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I wrote this function to filter a list to show all items after a given item is seen. Somewhat similar to the builtin string method str.rpartition(sep). I have a feeling there is a more compact way to do this, perhaps using a list comprehension. Any ideas?

def ignore_until(the_list, match):
    # Ignore all items in the_list prior to match
    found = False
    for index, item in enumerate(the_list):
        if item == match:
            found = True
            break
    if found:
        return the_list[index:]
    else:
        return []

my_list = ['red','orange','yellow','green']
assert ignore_until(my_list, 'yellow') == ['yellow','green']
assert ignore_until(my_list, 'blue') == []

EDIT:

After seeing the answers for the above question, I realized that 5 of the 6 answers focused on the index() builtin method for the list data type. Actually, I need to use a regular expression, and didn't realize that omitting that from my question would affect people's answers. Here's the regex code:

import re
def ignore_until(the_list, pattern):
    # Ignore all items in the_list prior to the item containing pattern.
    found = False
    for index, item in enumerate(the_list):
        if re.search(string=item, pattern=pattern):
            found = True
            break
    if found:
        return the_list[index:]
    else:
        return []

my_list = ['red','orange','yellow','green']
assert ignore_until(my_list, 'yellow') == ['yellow','green']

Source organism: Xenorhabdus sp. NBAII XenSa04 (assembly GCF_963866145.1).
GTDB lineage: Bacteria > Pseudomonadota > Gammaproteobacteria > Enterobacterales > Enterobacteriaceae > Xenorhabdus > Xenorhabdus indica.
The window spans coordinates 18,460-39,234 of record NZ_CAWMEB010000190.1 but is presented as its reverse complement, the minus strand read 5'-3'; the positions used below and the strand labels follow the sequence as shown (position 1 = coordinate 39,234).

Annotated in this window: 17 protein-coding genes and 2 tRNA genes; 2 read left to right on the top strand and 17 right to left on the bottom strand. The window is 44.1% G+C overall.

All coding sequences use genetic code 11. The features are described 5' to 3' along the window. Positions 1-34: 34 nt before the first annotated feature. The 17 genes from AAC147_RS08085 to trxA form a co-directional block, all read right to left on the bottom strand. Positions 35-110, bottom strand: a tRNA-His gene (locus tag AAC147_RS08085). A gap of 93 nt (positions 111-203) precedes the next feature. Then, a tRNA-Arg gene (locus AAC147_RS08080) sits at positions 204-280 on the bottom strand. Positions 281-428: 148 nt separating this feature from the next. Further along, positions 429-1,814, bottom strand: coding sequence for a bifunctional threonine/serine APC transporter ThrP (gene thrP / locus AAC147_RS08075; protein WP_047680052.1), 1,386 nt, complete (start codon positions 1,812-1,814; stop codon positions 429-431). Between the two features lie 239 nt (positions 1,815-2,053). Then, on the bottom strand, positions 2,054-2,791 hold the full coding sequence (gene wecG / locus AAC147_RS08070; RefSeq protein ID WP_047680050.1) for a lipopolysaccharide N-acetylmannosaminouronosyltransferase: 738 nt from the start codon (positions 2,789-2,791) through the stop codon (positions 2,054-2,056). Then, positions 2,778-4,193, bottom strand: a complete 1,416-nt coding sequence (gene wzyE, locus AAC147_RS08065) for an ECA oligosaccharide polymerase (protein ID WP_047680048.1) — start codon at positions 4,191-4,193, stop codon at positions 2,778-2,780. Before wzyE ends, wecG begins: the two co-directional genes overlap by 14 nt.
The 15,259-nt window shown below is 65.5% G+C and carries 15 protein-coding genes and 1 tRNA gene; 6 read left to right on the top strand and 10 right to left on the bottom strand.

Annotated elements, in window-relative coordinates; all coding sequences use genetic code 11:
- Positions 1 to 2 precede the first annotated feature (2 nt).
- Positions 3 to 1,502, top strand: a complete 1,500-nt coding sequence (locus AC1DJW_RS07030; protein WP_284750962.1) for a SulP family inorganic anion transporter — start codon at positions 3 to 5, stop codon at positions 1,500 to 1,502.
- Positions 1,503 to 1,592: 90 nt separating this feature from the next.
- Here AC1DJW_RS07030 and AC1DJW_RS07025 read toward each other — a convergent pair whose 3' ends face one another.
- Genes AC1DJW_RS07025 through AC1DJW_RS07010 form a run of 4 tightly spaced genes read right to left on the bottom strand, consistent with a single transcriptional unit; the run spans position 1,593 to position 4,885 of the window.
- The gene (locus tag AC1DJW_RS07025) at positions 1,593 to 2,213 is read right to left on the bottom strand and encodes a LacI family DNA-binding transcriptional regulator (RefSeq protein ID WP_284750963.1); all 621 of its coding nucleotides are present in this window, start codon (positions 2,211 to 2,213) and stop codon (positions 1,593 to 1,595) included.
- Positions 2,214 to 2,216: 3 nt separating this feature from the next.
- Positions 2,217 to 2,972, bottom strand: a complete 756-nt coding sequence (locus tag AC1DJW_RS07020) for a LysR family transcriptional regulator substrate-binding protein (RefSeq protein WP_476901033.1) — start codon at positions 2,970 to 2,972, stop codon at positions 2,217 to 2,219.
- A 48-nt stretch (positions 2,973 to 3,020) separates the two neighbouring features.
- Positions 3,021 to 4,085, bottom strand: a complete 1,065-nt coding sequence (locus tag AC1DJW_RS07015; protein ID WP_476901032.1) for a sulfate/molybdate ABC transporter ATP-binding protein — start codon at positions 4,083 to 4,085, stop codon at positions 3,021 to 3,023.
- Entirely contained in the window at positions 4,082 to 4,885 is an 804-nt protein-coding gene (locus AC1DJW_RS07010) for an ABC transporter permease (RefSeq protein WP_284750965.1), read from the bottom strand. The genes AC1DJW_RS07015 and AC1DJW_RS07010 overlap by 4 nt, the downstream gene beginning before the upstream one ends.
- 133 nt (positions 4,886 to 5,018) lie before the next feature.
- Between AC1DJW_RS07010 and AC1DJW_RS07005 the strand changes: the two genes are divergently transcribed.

assert ignore_until(my_list, 'blue') == []
share|improve this question
    
Someday you will progress from using lists to using iterators and generators also, which don't support index() or slicing. @thg435's improved solution is generally applicable to any Python sequence, iterator, or generator. – Paul McGuire May 12 '12 at 18:01
up vote 2 down vote accepted

Here's a version that reproduces what str.partition does (i.e. returns three lists):

def partition(lst, item):
    if item in lst:
        n = lst.index(item)
        return lst[:n], [item], lst[n+1:]
    else:
        return lst, [], []

print partition(range(10), 7)

and here's a version which works with arbitrary iterables, not necessary lists:

def partition(it, item):
    a = [[]]
    for x in it:
        if x == item and len(a) == 1:
            a.append([item])
            a.append([])
        else:
            a[-1].append(x)
    return a

print partition((x for x in range(10)), 7)

Improved version:

def partition(it, item):
    a = []
    for x in it:
        if x == item:
            return a, [item], list(it)
        a.append(x)
    return a, [], []

print partition((x for x in range(10)), 7)
print partition((x for x in range(10)), 17)
share|improve this answer
    
I prefer handling arbitrary iterables, means you can accept a generator or some other sequence that doesn't support sliced access or the index() method. A nice thing about the new str.partition method is that it always returns a 3-element list. If item is not in the list, then you will return just a 1-element list. How about init'ing a to [[],[],[]], append to a[0] in your else clause, and if you find item, do a[1].append(item); a[2].extend(it). This will also consume the iterator into a[2], so you'll cleanly exit the for loop (with another StopIteration raised by the iterator). – Paul McGuire May 12 '12 at 17:27